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At 2:30, I come to the little village of Trois-Puits. Madame Baillette is in a small turmoil. Tomorrow she is starting the removal of yeast sediment in her bottles of champagne and in two weeks she is leaving for New York to visit her daughter (who is doing an internship there, having to do with wine export). For how long? I ask. Forever! I am not coming back! And then she laughs. I love my work with a passion. But there is a lot to do just now.

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We go on a hike through her network of caves. Fourteen meters underground, she tells, me. Always 10 degrees C. Humid.

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Madame picks up a bottle and eyes the sediment. Perfect, she says. It looks sort of the same as all others to me, but when faced with the damp smell of fermenting champagne, with cases and cases of turned bottles waiting, for three years waiting, my senses get a little woozy at the enormity of it all.

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I taste the brut and the brut rose and of course, I am going to purchase these gems and not worry about carrying them back. I’ll figure that part out later. For now, as I munch on an exquisite Reims chocolate that she offers me, I am on a sensory overload and reason has left me, somewhere in the humid cool 100plus year old caves.

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There is a photo in Madame’s office where her husband is laughing next to her, with his arm loosely draped around her shoulders. She mentions him now and I haven’t the French words to express my sadness for her loss. She gives a slight shake of her shoulder. That’s life, isn’t it? The champagne house has been in the family for six generations. She is continuing, now alone, a beautiful tradition.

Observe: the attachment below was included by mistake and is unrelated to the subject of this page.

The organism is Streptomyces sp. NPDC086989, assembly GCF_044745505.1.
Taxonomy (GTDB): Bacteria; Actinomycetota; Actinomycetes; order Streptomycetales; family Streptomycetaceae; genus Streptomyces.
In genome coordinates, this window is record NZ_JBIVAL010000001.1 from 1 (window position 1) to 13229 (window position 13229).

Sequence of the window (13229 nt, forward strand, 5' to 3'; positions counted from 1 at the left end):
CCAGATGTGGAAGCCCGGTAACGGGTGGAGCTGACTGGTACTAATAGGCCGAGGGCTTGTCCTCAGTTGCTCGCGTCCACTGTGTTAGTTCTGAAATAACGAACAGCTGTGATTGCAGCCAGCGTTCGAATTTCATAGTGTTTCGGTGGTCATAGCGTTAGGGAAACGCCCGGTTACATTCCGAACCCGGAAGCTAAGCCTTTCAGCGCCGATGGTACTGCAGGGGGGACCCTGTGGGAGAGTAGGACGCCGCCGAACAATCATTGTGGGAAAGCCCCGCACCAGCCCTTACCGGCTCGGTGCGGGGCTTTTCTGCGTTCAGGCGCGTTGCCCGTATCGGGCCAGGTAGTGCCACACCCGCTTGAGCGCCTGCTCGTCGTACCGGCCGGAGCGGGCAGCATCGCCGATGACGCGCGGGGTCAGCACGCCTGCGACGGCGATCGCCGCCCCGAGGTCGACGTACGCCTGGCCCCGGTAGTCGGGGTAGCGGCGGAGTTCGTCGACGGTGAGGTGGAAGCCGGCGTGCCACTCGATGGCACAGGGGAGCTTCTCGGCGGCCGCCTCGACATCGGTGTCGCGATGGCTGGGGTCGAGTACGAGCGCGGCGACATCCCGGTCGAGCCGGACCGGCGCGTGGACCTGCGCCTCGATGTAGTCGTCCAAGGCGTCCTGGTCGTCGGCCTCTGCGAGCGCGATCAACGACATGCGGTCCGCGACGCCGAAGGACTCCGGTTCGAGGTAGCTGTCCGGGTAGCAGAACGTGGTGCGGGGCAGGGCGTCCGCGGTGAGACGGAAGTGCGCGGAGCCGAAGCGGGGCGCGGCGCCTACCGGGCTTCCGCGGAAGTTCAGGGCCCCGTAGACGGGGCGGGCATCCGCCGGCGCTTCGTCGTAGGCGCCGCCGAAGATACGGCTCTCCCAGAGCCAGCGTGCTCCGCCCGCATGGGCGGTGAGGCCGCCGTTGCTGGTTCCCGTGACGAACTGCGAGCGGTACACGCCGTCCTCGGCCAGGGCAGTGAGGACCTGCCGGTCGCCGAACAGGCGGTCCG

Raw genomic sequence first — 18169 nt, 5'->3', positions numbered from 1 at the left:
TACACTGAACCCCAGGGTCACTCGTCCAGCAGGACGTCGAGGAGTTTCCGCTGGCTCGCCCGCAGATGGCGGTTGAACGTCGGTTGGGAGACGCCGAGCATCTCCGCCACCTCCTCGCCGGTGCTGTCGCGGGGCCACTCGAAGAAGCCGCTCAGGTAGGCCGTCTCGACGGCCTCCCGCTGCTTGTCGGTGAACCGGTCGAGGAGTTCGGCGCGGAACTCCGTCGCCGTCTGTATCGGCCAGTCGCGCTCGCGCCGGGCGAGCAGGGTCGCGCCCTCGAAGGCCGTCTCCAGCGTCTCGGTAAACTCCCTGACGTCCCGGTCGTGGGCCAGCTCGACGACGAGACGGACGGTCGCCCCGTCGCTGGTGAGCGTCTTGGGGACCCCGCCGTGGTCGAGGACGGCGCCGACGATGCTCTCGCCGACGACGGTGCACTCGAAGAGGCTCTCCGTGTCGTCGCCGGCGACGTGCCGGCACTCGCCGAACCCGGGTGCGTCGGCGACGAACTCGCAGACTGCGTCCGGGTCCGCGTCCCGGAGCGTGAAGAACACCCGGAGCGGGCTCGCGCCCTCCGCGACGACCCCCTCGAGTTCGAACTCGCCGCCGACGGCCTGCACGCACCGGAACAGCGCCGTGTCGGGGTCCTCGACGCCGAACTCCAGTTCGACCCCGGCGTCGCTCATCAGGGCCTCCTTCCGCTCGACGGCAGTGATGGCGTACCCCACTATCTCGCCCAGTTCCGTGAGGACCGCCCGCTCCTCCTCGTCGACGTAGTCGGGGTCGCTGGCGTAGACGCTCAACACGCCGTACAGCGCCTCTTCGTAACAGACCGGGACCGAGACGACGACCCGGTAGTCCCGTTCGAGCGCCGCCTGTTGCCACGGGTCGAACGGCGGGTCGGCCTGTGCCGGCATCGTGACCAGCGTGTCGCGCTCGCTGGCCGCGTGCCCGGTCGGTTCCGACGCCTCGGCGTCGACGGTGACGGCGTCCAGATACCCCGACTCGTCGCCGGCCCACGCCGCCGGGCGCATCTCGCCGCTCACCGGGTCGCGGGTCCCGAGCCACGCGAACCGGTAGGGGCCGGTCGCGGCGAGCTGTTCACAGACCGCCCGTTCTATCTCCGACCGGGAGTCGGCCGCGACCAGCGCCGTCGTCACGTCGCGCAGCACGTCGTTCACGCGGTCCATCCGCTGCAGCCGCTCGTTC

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I have spent the better part of the afternoon with her and now I have to hurry to return the car. Tell Olivier and Aurore that I haven’t seen them for a long time! I pick up four boxes of champagne for the two of them and one for myself and head home.

But not for long. I realize that I left my notebook at the champagne house. I am forced to turn around. And now I have only 90 minutes before Monsieur Jean Christophe is closing his Rent-a-Car shop. 130 speed limit serves me well. I am on the outskirts of Paris in... no time.

It is natural that I should then get lost. Of course. I weave around these neighborhoods that are in and around the River Marne and I cannot find my way back.

And then, really, as if on cue, magically I pull up to the Boulevard Strasbourg and he is there, just leaving and I pound on the horn and wave my hand and he smiles. Monsieur Jean Christophe shouts back -- Don’t worry, I’ll wait. Just going to watch the soccer game, that’s all.

Madame Baillette told me how much her daughter liked Americans. So friendly! Madame says. In Paris, we were asking about parking and we nearly had our heads chewed off.

I’m waiting for my bad encounter here still. I’m waiting to get my head chewed off. As I stand at the corner of Boulevard Strasbourg in Nogent sur Marne, waiting for Olivier to pick me up in his car, I’m thinking how many people went way out of their way just today today to be helpful and kind to me. And with a great big smile. I’ll drink my first sip of champagne back home to all of them.

I pick up a quiche at the local bakery for supper. It’s the end of the day. Madame, the baker throws in an extra baguette for me to take home.